Meanwhile, for readers, these multitasking books offer efficiency, combining semi-literary pleasure with practical usefulness. (By the same token, as others have pointed out, many popular science books have a distinctly self-help bent, explaining research that enables readers to become happier, more successful, more creative.) Most important, a personal narrative is a lot more fun to read than a bulleted list of tips and exercises.
The self-help memoir may owe something to a backlash against what Ben Yagoda, in his 2009 book “Memoir: A History,” called “misery memoirs.” (Think of James Frey and Augusten Burroughs.) Critics and readers alike grew weary of the exhibitionism and occasional fraudulence of books like “A Million Little Pieces.” Whereas these hell-and-back accounts traded in total candor about dark secrets, the revelations in self-help memoirs are limited. To varying degrees they mete out information about the authors and their families, but only to the extent that it’s relevant to the subject at hand. And author is subordinate to subject here, whether it’s the quest for happiness or health or a more magnetic online dating profile.
The result is sometimes what may seem an oxymoron: the discreet memoir. Jacobs, for example, writes in “Drop Dead Healthy,” “Julie doesn’t want me saying exactly how often we have sex.” (He does, however, disclose he has hemorrhoids.) Thanks to such tact, self-help memoirs are less likely to incur wrath and lawsuits. Even Burroughs, who was sued by the family depicted in his first book, has changed his ways. His most recent book, “This Is How,” purports to offer “help for the self.”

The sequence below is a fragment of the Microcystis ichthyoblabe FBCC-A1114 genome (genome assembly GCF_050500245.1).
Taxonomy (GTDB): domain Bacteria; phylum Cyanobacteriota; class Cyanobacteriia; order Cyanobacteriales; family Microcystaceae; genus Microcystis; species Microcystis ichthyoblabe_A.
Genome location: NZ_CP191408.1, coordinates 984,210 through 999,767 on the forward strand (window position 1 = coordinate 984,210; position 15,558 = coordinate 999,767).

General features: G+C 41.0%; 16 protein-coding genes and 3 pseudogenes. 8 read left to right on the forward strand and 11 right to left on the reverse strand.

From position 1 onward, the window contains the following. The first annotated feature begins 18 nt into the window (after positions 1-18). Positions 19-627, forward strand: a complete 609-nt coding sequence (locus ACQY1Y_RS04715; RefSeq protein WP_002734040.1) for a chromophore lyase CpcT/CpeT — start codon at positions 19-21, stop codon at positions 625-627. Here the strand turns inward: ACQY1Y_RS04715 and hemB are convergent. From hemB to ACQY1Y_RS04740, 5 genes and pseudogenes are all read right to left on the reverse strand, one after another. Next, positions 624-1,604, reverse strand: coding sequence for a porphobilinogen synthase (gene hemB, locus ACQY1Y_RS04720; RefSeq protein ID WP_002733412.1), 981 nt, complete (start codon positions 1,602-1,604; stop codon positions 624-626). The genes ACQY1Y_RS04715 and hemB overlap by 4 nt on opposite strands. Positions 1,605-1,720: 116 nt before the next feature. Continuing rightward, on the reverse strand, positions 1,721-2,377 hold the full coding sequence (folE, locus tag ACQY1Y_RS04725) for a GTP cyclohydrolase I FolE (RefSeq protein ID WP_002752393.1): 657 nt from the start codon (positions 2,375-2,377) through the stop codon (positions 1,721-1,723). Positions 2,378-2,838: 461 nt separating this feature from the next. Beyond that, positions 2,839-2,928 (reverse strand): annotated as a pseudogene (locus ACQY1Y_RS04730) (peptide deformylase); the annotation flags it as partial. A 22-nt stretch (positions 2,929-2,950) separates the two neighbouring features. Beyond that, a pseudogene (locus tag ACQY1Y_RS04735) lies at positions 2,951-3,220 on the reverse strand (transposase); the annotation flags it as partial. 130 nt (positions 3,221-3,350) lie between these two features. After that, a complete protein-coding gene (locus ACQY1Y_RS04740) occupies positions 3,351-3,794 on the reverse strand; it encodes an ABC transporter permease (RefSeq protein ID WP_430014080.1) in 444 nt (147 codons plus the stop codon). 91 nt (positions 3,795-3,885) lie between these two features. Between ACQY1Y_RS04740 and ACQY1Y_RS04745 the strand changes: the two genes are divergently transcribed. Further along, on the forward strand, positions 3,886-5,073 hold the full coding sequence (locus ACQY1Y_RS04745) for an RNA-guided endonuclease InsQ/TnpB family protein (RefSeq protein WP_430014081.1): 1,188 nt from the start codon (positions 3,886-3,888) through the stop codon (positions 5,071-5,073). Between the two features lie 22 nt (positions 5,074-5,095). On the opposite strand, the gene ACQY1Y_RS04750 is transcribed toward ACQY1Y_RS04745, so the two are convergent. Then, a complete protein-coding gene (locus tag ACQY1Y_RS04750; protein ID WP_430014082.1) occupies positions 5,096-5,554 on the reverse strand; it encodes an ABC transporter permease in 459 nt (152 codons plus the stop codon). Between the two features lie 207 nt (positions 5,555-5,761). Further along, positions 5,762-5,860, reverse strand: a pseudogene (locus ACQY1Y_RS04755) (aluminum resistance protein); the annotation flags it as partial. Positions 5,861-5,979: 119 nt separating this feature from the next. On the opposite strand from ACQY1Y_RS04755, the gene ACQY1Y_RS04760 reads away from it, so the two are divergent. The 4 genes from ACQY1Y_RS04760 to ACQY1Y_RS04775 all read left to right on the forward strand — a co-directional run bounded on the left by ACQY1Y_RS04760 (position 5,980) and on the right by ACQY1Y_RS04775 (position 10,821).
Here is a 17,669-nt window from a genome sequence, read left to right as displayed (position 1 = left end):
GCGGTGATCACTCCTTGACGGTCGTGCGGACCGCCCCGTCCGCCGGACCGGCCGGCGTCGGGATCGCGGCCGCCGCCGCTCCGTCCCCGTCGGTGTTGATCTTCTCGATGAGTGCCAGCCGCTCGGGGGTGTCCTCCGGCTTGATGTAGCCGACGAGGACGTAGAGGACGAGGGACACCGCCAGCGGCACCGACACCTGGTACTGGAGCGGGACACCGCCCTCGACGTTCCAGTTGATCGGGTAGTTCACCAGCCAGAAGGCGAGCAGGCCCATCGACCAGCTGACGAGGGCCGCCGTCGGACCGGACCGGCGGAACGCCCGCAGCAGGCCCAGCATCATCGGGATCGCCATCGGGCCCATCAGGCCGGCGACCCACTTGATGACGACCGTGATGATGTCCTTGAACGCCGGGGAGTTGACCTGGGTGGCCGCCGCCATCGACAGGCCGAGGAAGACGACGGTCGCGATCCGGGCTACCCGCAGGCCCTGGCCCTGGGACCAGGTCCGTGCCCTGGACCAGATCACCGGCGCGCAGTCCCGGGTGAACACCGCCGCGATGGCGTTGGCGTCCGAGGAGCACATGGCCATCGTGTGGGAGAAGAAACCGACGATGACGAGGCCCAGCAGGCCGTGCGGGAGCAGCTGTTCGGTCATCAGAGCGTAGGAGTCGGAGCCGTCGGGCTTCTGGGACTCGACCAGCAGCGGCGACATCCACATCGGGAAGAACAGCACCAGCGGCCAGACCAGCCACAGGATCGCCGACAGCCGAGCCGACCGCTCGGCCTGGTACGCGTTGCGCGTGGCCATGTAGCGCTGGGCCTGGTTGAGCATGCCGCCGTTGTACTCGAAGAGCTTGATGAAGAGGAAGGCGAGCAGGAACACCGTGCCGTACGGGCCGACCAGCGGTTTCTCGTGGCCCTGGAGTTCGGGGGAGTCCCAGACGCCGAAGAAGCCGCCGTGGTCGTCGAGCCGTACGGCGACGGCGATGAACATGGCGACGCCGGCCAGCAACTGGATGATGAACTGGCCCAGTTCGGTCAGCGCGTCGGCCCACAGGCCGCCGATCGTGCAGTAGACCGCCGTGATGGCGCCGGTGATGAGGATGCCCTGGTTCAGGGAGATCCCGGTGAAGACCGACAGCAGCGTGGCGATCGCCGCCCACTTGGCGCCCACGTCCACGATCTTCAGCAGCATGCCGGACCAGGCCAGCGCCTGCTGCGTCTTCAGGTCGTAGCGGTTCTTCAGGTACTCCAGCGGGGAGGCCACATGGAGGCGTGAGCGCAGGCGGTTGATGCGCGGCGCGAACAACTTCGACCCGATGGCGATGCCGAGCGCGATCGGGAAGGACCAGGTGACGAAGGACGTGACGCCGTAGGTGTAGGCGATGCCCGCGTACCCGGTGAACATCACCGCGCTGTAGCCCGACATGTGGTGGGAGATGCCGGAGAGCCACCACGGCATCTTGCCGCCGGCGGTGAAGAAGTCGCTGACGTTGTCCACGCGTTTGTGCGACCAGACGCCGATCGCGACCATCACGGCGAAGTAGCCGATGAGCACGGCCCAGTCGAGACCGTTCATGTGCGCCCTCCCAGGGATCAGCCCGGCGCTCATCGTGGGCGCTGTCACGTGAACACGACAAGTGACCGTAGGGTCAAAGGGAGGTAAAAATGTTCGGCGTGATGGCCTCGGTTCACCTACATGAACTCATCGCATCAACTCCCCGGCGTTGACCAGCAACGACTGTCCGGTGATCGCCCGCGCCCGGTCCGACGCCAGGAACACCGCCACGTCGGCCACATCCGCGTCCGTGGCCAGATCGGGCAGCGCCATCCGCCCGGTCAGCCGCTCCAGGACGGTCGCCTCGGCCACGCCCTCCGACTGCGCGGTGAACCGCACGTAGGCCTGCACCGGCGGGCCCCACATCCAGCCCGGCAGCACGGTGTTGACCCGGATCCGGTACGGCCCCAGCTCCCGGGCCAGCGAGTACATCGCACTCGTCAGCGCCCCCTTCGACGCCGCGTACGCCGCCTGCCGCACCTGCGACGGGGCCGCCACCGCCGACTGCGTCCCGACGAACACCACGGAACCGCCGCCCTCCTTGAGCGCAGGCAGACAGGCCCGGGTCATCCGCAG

According to Yagoda, autobiographers in the 18th and 19th centuries routinely began with a preface to justify the seemingly egomaniacal enterprise. They often alluded to Horace’s dictum about poetry — that it ought to delight and instruct. Certainly we all hope to learn something when we read about other lives — whether to enrich our understanding of the world, to find role models or to put our own minor problems in perspective. The difference today is that the lessons of self-help memoirs are more explicit, and more grounded in everyday life. Horace would not likely have envisioned instructions quite as mundane as “tackle a nagging task.”
The journey from wretchedness to redemption is one of the most common narrative arcs in memoir, from St. Augustine onward. But rather than redemption, the self-help memoir culminates in improvement — fitting for a culture in which the most fashionable addictions are lattes and ellipticals. The self-help memoirist goes from suboptimal to systematically upgraded. And so can you.
Source: The New York Times Book Review